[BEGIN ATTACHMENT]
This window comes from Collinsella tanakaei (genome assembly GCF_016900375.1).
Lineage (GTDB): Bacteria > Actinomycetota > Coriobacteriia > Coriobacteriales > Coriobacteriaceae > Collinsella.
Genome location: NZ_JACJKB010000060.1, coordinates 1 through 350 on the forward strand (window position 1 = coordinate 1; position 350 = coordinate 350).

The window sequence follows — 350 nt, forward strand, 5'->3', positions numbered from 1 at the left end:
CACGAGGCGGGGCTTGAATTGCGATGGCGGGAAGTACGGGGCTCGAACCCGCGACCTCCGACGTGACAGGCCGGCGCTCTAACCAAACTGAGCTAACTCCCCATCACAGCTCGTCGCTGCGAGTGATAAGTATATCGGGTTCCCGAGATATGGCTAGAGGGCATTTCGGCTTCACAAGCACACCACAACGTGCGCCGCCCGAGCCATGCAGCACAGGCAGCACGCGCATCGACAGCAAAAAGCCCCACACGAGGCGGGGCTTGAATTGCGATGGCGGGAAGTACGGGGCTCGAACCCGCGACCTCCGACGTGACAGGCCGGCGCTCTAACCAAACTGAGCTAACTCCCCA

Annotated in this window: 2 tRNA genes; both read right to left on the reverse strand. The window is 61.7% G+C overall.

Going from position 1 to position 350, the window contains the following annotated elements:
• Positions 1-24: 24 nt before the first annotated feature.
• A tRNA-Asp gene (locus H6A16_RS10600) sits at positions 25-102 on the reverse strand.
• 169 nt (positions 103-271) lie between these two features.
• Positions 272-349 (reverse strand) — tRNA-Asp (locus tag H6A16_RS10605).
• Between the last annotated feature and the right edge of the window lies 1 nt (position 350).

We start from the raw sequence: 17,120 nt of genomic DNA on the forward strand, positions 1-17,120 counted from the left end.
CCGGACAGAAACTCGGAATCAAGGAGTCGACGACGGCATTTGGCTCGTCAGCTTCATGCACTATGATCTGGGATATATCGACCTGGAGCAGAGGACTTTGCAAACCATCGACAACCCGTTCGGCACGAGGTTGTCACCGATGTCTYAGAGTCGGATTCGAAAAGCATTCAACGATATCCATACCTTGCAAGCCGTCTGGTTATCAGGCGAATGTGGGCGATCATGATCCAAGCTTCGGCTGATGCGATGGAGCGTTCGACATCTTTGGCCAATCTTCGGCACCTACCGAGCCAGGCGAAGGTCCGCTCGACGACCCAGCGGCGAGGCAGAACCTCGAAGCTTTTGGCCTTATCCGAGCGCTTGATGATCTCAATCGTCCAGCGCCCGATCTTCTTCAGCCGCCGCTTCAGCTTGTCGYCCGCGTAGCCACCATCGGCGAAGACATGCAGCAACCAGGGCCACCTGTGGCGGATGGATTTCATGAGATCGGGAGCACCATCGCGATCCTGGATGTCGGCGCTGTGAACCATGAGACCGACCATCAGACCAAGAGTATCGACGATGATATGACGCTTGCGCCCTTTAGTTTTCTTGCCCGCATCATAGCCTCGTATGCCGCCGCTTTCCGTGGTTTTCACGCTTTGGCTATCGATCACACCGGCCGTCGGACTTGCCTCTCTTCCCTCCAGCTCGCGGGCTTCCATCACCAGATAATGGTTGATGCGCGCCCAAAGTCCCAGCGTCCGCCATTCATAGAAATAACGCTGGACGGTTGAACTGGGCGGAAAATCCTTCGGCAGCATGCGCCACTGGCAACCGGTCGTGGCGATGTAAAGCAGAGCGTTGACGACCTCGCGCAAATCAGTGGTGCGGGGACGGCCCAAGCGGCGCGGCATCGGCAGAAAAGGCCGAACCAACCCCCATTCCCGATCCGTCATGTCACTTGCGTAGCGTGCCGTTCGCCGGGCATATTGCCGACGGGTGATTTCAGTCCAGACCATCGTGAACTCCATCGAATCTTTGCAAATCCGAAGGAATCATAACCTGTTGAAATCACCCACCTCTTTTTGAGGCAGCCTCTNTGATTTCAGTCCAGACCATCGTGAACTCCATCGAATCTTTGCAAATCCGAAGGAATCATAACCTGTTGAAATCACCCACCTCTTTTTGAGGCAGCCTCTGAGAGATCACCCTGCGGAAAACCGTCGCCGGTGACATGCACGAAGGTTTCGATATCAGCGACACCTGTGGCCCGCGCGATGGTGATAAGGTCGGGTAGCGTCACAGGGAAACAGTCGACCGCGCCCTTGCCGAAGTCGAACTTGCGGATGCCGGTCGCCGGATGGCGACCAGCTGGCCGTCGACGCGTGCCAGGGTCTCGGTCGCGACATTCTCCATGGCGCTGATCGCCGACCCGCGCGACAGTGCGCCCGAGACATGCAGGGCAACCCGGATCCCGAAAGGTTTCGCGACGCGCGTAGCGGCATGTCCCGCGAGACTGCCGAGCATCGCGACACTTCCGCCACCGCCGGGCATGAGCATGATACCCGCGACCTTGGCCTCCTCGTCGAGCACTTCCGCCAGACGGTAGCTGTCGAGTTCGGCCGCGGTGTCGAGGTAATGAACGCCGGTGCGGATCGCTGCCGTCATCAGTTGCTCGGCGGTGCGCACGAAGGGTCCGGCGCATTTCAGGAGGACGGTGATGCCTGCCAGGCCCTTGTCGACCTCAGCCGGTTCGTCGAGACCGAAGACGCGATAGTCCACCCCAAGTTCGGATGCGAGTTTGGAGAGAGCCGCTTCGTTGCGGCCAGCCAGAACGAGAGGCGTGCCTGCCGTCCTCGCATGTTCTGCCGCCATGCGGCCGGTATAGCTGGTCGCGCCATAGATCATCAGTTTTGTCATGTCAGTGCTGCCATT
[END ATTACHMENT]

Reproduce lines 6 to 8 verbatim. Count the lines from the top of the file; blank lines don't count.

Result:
Annotated in this window: 2 tRNA genes; both read right to left on the reverse strand. The window is 61.7% G+C overall.

Going from position 1 to position 350, the window contains the following annotated elements:
• Positions 1-24: 24 nt before the first annotated feature.